top of page

Yasmin Dignam

Beyond the Binary: Navigating Transcendence

This piece was inspired by my dissertation topic on trans* self-authorship, essentially the idea that trans* authors should represent themselves and write themselves into the narrative around trans* identities in order for visibility and authentic representation. While researching this topic, my attention was drawn to some of the key topics around trans* identities, especially regarding societal treatment and perceptions of what it means to inhabit a trans* identity. 

My creative work explores the disparities and inequalities faced by trans* individuals in the health care system, especially in the NHS. Gender-affirming health care is vital to helping some trans* identities experience gender euphoria, allowing themselves to inhabit a body that corresponds with their gender identity, in order to outwardly express themselves to society. The wait times faced by trans* people are around five years for the first appointment at a gender identity clinic. There are barriers to even getting this referral and I wanted to incorporate this into my art piece because I feel as though it is a pertinent issue to achieving trans* equality.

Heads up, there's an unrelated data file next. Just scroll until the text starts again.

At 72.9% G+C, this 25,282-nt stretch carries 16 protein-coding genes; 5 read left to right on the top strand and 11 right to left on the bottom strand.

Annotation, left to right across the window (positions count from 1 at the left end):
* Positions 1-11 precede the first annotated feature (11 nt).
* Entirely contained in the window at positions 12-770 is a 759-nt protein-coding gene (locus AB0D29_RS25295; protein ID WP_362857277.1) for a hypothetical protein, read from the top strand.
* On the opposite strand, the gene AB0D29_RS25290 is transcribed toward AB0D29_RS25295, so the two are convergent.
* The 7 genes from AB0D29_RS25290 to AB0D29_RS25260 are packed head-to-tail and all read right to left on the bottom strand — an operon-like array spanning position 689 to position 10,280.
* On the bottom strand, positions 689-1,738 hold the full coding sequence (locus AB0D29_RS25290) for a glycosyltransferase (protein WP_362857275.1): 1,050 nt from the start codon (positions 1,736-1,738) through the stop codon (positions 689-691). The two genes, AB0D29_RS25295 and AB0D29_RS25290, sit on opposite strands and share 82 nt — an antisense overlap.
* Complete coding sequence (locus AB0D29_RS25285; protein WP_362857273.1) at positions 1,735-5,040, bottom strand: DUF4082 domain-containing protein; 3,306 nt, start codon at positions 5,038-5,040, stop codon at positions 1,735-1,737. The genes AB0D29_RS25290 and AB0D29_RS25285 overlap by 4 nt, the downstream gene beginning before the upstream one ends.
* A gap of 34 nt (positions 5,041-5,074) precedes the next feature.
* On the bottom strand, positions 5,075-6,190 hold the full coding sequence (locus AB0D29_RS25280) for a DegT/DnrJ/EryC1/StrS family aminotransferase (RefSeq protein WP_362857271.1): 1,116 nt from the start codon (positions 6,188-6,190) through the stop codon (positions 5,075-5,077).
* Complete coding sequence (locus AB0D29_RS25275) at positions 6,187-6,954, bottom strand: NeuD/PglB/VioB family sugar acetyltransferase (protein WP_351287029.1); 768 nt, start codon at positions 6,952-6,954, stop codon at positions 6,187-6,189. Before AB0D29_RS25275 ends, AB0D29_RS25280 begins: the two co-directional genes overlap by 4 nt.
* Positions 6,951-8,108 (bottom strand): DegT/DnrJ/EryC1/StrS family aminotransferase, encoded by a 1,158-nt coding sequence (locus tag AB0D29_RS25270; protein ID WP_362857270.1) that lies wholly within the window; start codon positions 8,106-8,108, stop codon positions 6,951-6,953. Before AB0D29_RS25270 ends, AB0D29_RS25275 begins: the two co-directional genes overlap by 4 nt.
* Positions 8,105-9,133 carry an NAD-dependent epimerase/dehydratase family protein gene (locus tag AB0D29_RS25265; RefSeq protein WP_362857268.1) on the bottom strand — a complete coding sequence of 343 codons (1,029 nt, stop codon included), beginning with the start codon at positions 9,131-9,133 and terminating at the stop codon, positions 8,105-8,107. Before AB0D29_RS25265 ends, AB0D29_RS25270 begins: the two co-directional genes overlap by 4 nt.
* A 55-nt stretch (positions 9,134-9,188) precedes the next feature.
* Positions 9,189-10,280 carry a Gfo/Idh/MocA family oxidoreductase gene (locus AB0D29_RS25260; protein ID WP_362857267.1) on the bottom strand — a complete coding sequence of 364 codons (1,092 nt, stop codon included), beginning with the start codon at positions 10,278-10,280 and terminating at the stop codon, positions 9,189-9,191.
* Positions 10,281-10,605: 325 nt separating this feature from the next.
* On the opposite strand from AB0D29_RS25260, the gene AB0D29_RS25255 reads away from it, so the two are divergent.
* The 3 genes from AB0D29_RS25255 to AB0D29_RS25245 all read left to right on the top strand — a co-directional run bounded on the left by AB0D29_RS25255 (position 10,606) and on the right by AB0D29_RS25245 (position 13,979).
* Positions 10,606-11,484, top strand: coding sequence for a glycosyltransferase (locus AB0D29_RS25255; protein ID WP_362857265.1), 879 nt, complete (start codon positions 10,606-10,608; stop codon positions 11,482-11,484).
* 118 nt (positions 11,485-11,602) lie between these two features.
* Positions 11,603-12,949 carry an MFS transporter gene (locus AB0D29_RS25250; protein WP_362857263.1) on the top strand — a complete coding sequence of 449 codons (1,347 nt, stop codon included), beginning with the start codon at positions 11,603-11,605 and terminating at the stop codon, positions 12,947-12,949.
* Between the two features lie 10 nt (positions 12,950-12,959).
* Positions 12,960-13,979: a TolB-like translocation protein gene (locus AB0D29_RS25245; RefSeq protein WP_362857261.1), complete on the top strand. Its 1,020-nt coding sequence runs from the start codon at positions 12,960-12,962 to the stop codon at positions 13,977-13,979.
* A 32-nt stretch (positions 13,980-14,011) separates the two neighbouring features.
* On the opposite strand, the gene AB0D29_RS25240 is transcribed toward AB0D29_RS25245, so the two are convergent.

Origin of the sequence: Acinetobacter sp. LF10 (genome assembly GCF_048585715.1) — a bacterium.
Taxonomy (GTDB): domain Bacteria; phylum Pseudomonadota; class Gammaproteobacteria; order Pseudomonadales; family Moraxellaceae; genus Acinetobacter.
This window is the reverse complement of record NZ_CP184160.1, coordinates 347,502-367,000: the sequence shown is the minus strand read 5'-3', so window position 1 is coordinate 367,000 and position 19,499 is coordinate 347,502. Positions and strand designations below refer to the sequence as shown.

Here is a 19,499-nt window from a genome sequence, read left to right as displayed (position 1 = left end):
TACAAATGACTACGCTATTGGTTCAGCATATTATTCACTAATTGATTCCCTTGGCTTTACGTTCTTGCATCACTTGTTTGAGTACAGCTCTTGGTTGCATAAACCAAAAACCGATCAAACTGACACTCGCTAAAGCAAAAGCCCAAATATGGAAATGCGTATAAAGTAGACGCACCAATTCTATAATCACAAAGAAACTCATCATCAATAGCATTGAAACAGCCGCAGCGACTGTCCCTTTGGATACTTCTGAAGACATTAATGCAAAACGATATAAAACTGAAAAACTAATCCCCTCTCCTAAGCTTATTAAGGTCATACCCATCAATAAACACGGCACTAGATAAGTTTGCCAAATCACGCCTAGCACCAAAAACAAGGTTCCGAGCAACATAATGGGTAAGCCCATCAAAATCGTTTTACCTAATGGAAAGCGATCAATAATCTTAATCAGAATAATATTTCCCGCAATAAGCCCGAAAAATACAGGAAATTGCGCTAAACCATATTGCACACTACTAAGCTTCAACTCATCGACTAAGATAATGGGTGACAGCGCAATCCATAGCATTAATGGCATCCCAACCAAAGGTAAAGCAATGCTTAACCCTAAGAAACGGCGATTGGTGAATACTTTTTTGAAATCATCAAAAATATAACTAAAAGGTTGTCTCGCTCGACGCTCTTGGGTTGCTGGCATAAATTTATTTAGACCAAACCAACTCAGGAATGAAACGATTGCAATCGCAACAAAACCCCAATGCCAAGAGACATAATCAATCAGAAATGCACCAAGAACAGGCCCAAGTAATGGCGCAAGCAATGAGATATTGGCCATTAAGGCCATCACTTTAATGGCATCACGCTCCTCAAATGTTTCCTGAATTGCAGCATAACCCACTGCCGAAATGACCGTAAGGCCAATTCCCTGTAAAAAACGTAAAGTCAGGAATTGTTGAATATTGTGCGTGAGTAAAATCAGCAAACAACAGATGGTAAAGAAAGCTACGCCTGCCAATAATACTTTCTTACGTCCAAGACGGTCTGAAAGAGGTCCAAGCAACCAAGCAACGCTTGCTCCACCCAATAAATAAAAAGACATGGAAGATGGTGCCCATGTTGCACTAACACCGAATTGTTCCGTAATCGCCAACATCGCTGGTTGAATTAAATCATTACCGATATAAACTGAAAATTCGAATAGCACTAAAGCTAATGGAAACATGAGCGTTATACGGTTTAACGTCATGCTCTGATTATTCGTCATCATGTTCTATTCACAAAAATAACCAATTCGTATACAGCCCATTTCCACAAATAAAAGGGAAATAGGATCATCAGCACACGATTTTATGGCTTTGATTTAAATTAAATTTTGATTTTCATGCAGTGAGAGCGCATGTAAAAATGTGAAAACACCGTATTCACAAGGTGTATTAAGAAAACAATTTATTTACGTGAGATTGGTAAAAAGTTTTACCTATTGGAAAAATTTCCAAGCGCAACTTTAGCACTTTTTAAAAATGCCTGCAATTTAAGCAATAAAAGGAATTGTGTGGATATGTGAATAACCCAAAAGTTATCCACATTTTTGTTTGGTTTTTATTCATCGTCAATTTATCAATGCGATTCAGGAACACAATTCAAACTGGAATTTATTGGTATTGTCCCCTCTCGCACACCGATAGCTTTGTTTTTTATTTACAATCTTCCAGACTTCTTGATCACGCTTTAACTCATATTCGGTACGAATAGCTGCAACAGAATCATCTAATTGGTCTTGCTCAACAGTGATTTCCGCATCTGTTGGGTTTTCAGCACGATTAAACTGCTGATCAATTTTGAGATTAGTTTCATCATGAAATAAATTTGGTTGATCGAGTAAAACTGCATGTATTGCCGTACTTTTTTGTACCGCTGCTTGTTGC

I also wanted to incorporate representation of trans* embodiment. For this I used abstract representation and line drawing to represent bodies. This was inspired by one of the key scholars I discussed in my dissertation, Jack Halberstam, who says ‘given the over-exposure of trans bodies to fetishizing looks, couldn’t abstraction offer a method of representing, complicating, dispersing and concealing trans embodiment all at one’. The lines also represent the fluidity of gender identity. The use of natural imagery also is commonly used in trans* art, to further represent fluidity and diversity in bodies and gender. 

I used the colours typically utilised to represent gender, blue and pink; however, I used watercolour to be able to blur and fade these colours, representing how the boundaries of gender can be blurred and transcended, thus deconstructing the societal norms of gender in order to embrace the full spectrum of gender identity and embodiment.

Trans* is used as a more inclusive term as of 2010 and has been added to the Oxford English Dictionary. The asterix allows the term to be an umbrella term, including non-binary, gender non-conforming, agendered individuals etc. This moves beyond the inclusion and societal assumption that still places trans* subjects in a binary (i.e. transman or transwoman), and allows it to better incorporate diversity and fluidity of gender identity.

bottom of page